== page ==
Desde hace más de una década, el negocio y TI se han convertido en cada vez más inseparables y comenzó a evoluciónar, esta integración imparable altera la naturaleza misma de las empresas, la competencia y el trabajo. Junto con la globalización, es la transición económica definitoria de nuestro tiempo.
Para tener éxito en este mundo, los altos ejecutivos deben pensar cada vez más digitalmente, mientras que los profesionales y empleados de todos los niveles deben aprender nuevas habilidades y adoptar nuevas formas de trabajo. Los que abrazan este futuro disfrutarán de interesantes oportunidades de carrera, pero los que se resistan serán cada vez más marginados. Vemos ambos patrones en muchas grandes organizaciones en la actualidad...
Developing employees to embrace a digital-first approach can bring significant personal and organisational benefits
For more than a decade, business and IT have become increasingly inseparable and started co-evolving, and this unstoppable integration is altering the very nature of companies, competition and work. Along with globalisation, it is the defining economic transition of our time.
To succeed in this world, senior executives must increasingly think digital first, while professionals and employees at every level must learn new skills and adopt new ways of working. Those who embrace this future will enjoy exciting career opportunities, but those who resist it will be increasingly marginalised. We see both patterns in many large organisations today.
Nowhere is the impact of these forces greater than in the enterprise IT function. IT has always been among the most “inside-out” parts of the firm because developing and managing internal information systems has required – and still requires – a deep and sustained focus on the detailed nature of individual company operations and processes.
This heads-down culture is so strong that companies often appoint dedicated business relationship managers (BRMs) who have the communications and consulting skills needed to keep IT’s efforts aligned with the overall goals of their firm.
Although the need for traditional BRMs remains, to ensure their future relevance, they must become more than just effective internal business partners; they must also emerge as externally engaged digital business leaders (DBLs).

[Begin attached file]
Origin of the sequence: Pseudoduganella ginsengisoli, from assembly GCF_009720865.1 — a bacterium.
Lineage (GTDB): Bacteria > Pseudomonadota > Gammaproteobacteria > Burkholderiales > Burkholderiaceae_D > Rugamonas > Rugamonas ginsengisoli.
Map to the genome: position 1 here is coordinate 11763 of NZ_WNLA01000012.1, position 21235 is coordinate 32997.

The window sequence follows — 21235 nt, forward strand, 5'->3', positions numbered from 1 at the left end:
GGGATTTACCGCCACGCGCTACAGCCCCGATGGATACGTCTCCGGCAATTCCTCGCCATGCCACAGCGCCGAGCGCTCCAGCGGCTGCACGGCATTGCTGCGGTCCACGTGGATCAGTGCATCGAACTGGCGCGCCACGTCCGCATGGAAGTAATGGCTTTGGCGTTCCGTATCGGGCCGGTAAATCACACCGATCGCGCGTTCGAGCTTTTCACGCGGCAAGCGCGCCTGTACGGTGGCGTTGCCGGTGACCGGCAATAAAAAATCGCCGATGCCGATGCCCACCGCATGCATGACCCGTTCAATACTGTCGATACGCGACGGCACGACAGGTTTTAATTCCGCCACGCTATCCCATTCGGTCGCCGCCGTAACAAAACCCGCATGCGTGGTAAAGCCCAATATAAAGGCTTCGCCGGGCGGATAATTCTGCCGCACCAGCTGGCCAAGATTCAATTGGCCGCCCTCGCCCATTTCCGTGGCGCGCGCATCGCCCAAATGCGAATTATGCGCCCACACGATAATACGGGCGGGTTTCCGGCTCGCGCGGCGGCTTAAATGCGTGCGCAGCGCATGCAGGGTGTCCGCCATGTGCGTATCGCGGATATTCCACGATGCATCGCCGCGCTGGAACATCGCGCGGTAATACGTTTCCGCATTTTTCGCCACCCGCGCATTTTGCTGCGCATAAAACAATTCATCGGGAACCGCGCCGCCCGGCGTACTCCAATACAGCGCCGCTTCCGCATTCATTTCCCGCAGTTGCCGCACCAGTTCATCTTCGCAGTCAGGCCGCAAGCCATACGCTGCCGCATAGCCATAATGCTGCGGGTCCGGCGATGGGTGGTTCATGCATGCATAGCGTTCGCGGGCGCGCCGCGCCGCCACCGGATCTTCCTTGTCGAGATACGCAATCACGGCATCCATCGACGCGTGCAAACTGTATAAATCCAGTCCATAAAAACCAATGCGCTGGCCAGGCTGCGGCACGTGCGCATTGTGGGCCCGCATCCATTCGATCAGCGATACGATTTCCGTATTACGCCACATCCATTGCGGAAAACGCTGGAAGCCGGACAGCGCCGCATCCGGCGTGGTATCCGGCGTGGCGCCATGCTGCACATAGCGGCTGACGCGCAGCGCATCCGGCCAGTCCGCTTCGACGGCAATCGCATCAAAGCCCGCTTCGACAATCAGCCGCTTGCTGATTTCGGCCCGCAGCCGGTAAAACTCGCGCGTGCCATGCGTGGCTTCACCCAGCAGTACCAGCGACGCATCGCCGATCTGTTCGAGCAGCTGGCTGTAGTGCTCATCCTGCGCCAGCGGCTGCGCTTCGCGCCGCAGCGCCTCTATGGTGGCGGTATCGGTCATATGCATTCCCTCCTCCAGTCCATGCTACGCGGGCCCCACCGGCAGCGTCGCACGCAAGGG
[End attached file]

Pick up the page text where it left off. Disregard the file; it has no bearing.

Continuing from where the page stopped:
The difference is one of orientation – while BRMs focus mostly on internal systems, processes and applications, DBLs primarily engage with the wider digital ecosystem: the startups, technologies, platforms and disruptive business models coming out of Silicon Valley and elsewhere.
Finding the time, budgets, skills and bandwidth to make this inside-out to outside-in transition while still taking care of demanding internal work is the biggest and most difficult strategic challenge facing enterprise IT today. The following seven recommendations can help.
Make ‘soft skills’ a priority
The communication, negotiation and consulting skills that IT professionals need to be successful BRMs are directly transferable to the digital age. Having conducted dozens of BRM training sessions over the years, we have identified proven steps that firms can take to raise the personal power of their IT staff.
Take a hands-on approach
Many consumer and internet of things technologies need to be experienced to be fully appreciated. However, most companies do not have an effective process for getting new digital technologies into the hands of the right employees.
At LEF, we have used the latest cameras, sensors, wearables and virtual/augmented reality technologies on-site, and applied them to particular company challenges, such as a recent effort to help a utility firm imagine and demonstrate the field engineer of the future.
Work like a startup
Modern software tools and techniques can often lead to order-of-magnitude productivity improvements. But the use of such approaches within many traditional IT organisations remains surprisingly low. Looking at how tech startups work can show you the latest software development concepts, with an emphasis on application integration, advanced user interfaces, mobile apps and rapid prototyping.
For example, companies can get greater value from their SAP systems by providing a much more intuitive and graphical user interface.
Be socially ready
For whatever reasons, many IT professionals – as well as many senior executives – are neither comfortable with, nor experienced in, modern social media. Effective training helps individuals and/or groups get over the hump so they can effectively engage with Facebook, Twitter and LinkedIn, and look more professional online.
Map your marketplace
Technology tends to evolve in a pattern – from genesis to customisation, to productisation and eventual commodity/utility status. The technique of value chain mapping (VCM) uses this pattern to help firms visualise and anticipate likely market shifts.
Many organisations – including UK government departments – are using VCM to improve their situational awareness for a variety of strategic, operational and competitive analysis purposes.
Develop a disruption point of view
While some industries have been much more disrupted by IT than others, every sector has its own disruption story. IT professionals should be able to help their firm’s senior executives think through how technology is changing the way that industries operate and innovate – but many IT professionals shy away from such discussions.
Tell your digital story
Most companies have a clear business strategy, and most also have a formal IT strategy. However, relatively few firms have a compelling digital business narrative that makes sense both inside and outside of their organisation. In recent years, a number of firms have learned to tell their digital story more effectively.